Perhaps if Saccone wins going away — high single digits or more — it would reassure rattled Republicans. That seems unlikely; the most recent public polls … showed Lamb up by three points and Saccone up by three. A close result seems likely, which to us is a Democratic win regardless given the lopsided Republican outside spending edge and the generic lean of the district.

And as the Sabato team notes, Pennsylvania is getting a new map that will be less GOP-friendly, anyway, and Lamb will probably run again this fall in a redrawn district.

* REPUBLICANS PANIC ABOUT PA-18: CNN’s John King reports that Republicans are bracing for a loss and expect serious repercussions:

“PA-18 loss coming,” was the morning response of a seasoned GOP hand, a campaign hand with access to the latest data. … The consensus of a half dozen GOP strategists contacted after the [Gary] Cohn resignation Tuesday was that there would be six to 10 additional retirements of House GOP incumbents if PA-18 goes blue.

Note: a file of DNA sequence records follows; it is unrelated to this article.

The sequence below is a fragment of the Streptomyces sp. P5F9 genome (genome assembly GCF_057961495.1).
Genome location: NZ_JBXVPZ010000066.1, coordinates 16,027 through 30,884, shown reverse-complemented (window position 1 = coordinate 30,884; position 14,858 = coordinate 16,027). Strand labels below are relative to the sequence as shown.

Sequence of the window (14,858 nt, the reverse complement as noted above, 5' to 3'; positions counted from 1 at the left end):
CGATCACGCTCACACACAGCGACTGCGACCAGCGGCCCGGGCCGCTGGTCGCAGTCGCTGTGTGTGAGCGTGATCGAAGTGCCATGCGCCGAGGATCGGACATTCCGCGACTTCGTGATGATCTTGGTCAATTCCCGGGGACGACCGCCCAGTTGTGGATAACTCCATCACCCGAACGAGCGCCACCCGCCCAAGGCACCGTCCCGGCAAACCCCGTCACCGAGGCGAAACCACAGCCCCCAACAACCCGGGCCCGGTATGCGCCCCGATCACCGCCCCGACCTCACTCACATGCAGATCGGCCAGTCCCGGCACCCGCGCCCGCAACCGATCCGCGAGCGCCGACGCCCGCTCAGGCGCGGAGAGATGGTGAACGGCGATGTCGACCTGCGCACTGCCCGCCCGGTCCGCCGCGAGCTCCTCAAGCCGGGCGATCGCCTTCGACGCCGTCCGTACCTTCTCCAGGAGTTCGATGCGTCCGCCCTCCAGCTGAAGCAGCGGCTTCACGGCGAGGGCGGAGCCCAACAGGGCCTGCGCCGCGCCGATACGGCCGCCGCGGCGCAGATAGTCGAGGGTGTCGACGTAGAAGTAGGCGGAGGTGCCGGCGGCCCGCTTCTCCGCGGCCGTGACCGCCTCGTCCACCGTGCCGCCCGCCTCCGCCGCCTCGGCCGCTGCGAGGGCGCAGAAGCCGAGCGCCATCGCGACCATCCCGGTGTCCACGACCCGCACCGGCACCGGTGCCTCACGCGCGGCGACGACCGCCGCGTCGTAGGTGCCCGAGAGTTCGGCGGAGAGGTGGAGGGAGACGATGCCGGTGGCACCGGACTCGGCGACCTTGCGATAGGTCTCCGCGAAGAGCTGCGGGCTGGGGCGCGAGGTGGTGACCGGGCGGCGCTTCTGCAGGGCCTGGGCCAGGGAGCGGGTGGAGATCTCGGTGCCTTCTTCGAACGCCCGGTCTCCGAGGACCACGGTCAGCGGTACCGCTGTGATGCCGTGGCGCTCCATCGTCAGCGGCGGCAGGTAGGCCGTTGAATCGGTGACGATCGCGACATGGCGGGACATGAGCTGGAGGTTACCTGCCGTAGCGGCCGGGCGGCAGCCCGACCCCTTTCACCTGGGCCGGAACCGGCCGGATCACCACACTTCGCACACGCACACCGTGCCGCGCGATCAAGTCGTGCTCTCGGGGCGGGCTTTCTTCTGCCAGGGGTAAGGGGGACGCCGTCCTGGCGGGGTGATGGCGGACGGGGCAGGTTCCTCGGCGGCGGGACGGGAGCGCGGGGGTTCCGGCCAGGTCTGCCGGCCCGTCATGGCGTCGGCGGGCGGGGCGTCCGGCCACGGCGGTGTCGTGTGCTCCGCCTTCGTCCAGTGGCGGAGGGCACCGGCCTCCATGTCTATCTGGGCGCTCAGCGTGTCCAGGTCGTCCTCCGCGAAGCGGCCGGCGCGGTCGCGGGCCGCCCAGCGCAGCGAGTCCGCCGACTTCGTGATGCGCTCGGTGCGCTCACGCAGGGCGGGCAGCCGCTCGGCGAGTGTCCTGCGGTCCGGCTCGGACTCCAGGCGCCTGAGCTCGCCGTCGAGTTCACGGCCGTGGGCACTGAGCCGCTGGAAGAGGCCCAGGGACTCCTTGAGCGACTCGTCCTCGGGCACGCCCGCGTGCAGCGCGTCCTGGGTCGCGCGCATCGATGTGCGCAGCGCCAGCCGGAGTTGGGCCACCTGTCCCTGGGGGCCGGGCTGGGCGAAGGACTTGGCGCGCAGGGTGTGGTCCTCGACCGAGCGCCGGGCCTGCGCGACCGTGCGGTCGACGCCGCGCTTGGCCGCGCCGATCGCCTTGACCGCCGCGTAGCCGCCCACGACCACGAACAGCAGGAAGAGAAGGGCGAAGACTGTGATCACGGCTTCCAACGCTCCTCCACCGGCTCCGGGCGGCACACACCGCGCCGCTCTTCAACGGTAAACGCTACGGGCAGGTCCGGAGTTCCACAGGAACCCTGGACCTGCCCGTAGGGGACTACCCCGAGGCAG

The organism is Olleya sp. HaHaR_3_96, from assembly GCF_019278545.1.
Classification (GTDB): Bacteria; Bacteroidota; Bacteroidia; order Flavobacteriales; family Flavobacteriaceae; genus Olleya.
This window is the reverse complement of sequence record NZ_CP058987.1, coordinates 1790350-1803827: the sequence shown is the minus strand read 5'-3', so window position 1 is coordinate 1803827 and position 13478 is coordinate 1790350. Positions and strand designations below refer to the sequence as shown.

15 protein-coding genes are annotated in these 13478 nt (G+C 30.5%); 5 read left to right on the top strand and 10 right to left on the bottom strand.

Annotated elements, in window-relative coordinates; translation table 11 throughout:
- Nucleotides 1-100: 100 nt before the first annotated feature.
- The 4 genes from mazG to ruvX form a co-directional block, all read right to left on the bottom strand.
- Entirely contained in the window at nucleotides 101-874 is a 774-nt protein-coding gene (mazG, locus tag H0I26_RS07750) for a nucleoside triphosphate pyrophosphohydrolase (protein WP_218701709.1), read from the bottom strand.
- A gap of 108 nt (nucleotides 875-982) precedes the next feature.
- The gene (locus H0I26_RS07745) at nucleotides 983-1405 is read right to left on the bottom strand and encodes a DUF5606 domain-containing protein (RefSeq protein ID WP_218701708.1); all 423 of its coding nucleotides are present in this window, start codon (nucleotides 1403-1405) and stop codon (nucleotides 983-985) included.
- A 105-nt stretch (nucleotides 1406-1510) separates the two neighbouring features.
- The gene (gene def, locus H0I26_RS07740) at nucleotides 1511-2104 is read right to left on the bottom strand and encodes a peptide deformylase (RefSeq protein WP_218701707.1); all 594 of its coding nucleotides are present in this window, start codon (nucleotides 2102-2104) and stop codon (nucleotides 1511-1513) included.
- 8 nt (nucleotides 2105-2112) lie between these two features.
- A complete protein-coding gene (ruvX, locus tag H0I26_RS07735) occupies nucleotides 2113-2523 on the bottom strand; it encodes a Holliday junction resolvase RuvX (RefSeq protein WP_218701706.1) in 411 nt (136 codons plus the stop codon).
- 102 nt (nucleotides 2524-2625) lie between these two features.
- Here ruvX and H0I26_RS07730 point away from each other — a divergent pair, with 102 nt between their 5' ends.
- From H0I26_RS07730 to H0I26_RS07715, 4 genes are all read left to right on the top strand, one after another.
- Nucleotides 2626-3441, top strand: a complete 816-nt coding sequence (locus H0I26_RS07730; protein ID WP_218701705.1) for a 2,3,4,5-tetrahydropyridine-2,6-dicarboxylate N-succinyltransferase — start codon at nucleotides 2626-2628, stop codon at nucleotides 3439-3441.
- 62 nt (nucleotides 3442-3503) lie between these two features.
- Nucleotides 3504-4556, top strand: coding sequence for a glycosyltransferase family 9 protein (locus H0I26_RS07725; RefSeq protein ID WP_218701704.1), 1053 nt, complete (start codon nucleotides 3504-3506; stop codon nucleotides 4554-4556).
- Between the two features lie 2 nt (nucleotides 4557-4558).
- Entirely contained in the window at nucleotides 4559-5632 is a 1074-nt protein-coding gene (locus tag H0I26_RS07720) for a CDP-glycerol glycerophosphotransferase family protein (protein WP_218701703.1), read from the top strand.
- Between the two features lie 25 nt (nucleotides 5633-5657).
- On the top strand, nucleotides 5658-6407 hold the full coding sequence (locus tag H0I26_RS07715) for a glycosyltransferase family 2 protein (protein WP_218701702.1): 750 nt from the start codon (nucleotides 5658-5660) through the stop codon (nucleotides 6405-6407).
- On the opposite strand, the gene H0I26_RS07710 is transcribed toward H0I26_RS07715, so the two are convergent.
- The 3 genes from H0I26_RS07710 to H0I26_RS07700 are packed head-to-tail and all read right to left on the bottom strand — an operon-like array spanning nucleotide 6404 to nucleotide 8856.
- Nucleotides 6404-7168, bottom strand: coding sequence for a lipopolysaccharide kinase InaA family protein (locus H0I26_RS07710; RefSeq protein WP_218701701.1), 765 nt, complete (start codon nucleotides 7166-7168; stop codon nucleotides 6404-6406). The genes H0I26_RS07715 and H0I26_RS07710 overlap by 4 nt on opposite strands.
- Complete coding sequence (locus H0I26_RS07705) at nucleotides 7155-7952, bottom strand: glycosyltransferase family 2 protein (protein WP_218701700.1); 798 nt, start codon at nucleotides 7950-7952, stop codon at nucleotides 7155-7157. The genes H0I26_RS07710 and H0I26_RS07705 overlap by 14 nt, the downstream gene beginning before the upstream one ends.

We might even see more GOP resignations if Lamb loses but comes close, given that Trump won this district by 20 points.

* TRUMP RIDES TO THE RESCUE: The Associated Press reports that the White House is gearing up for a final push to salvage the PA-18 seat, including a visit from the Big Man himself. Saccone is really psyched:

“We’ve got Donald Trump. We’ve got his son. We’ve had Ivanka. What does the other side have? They’ve have crazy uncle Joe Biden,” Saccone told two dozen supporters. … “Everybody wants to help,” the Republican candidate continued. “It’s like President Trump with winning — there’s so much help we’re going to get tired of help.”